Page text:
|Viceroy, Orlando Wetlands Park|
Patience is one of the more overlooked skills to develop in outdoor photography. We concentrate a lot on exposure
, but with all that knowledge, we still miss shots simply because we aren't patient. We need patience in at least two ways:
- The best photographic conditions often come and go. For instance, your scene may have harsh shadows, but if you wait a minute, the clouds will cover the sun giving you an ideal situation. Or, there's bird you want to photograph, but he's not looking the right way. But if you're patient, you might find that he turns his head so that you get great catch light in the birds eyes.
- You can sometimes create better photographic conditions. Explore your subject from many different angles; approach your subject in a variety of different ways. I often suggest to people to give themselves an assignment. Find one subject, and spend at least an hour photographing that one subject. Shoot the subject from every conceivable angle of view; use every lens you own; and try every exposure trick you can think of. Get as much out of your subject as you possibly can. People often find that their later photographs end up being better than their earlier ones.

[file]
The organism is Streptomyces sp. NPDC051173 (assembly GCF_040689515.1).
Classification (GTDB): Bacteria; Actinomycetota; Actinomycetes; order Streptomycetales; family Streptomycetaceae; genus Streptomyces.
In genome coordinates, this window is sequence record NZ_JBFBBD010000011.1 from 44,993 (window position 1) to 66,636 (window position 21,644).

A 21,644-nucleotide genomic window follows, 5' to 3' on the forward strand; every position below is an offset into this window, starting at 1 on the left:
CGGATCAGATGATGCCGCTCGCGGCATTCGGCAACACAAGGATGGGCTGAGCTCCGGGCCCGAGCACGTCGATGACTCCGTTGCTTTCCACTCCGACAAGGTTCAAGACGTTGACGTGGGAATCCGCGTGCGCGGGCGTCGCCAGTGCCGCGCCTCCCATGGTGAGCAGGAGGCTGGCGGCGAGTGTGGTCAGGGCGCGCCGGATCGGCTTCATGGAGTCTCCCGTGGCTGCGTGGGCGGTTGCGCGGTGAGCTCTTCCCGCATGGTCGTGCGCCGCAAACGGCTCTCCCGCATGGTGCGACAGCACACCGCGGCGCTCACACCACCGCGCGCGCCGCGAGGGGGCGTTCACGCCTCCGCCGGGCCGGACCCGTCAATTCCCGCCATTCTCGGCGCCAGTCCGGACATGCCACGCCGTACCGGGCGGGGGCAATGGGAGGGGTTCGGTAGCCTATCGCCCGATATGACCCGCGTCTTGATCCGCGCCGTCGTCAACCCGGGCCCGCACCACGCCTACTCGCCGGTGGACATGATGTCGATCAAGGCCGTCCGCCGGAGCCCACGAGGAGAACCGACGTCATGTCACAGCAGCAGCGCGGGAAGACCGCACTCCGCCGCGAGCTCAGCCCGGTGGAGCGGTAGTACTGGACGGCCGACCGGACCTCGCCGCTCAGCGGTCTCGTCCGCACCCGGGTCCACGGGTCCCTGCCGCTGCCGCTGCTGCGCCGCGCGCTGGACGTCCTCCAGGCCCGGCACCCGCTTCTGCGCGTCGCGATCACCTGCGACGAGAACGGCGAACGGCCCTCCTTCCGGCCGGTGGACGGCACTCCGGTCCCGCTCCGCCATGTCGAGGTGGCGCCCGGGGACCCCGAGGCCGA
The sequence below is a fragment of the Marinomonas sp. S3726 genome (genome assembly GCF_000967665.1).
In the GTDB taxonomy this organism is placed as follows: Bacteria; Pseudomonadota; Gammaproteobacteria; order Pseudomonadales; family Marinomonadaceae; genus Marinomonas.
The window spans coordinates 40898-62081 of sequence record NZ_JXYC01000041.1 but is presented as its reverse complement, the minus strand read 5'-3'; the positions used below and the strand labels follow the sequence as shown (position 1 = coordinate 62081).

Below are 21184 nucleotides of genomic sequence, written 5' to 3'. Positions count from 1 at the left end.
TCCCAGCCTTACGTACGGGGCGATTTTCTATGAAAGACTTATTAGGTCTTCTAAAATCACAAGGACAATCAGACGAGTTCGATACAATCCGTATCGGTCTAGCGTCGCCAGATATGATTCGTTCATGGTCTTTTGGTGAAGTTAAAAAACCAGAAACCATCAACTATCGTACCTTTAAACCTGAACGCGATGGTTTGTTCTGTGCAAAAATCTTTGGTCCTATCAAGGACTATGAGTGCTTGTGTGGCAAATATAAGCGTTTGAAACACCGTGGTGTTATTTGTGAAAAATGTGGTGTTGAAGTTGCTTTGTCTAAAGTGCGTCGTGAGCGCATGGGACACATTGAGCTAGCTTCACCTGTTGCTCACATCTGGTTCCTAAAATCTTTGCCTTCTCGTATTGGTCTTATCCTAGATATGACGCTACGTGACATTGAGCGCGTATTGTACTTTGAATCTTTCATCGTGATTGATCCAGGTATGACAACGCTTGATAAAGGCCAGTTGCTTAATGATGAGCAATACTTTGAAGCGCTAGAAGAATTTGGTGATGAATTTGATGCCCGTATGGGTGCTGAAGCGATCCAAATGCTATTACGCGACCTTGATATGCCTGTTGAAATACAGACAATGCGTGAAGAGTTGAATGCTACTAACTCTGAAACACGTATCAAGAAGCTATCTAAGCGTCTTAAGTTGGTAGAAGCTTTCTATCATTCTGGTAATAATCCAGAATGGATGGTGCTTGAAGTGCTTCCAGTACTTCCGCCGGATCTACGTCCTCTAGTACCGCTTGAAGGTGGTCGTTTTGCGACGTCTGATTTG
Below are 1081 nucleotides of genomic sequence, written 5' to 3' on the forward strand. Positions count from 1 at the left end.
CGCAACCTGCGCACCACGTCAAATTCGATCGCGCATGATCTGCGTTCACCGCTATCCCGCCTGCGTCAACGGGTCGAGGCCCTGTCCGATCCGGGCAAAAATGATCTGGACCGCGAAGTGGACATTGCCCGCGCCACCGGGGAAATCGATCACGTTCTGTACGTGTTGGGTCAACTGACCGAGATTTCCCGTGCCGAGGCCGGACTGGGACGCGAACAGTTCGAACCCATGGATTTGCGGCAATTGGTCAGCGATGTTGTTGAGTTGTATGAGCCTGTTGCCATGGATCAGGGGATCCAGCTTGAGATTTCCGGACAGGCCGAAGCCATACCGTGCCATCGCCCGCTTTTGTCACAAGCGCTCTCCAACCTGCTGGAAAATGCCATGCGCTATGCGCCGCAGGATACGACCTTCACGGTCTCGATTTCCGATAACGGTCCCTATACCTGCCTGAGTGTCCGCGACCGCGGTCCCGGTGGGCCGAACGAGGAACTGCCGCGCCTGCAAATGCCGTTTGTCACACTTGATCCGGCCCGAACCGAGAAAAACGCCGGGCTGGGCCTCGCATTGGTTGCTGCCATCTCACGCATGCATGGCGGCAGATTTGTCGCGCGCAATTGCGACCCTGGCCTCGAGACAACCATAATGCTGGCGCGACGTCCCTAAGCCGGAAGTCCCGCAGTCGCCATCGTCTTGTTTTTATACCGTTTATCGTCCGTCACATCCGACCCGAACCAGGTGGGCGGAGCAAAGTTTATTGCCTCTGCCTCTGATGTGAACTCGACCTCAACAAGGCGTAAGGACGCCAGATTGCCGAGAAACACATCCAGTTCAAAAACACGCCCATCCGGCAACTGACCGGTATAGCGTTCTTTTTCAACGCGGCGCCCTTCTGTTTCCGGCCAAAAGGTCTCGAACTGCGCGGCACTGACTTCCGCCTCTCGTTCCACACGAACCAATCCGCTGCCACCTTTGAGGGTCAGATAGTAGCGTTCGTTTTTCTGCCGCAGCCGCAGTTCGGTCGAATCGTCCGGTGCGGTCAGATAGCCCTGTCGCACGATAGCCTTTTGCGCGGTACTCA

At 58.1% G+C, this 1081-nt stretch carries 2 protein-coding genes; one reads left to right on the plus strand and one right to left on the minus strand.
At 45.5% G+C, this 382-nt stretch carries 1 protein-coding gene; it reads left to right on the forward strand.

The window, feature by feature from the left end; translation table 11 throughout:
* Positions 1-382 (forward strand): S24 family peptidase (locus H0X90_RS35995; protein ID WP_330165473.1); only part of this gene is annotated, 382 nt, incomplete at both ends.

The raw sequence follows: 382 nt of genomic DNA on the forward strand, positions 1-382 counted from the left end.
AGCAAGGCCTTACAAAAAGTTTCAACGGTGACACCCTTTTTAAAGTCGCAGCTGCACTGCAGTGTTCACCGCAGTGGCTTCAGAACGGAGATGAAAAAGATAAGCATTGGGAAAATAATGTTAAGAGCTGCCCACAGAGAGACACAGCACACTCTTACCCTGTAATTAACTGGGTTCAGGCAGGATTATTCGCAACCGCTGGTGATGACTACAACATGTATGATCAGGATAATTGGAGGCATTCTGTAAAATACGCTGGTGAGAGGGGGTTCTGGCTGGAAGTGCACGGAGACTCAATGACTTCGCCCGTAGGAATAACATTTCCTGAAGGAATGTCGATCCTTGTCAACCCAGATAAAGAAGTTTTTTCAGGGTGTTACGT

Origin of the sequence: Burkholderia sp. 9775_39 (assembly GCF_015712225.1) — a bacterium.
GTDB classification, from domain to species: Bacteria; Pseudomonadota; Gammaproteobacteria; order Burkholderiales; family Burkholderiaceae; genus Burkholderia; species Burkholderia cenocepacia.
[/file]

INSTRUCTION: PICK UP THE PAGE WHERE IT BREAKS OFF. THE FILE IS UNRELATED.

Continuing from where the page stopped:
I'm including in this post a series of photographs I took of a Viceroy Butterfly at Orlando Wetlands Park on Labor Day
. The photograph at the beginning of this post is the last photograph I took. The rest are in chronological order. I wouldn't even show most of them except to illustrate this point. When I saw the butterfly, he was not in a very attractive setting, but as I followed him around, he moved to various places. At one point I even shot him using my head to cast a shadow on him to change the lighting. But the more I followed him, the more I had opportunities to shoot him in different situations, and eventually I got one I was pretty happy with.
|Viceroy in the Grass|
|Viceroy in the Sand|
|Viceroy on Flower|
|Viceroy on Flower|
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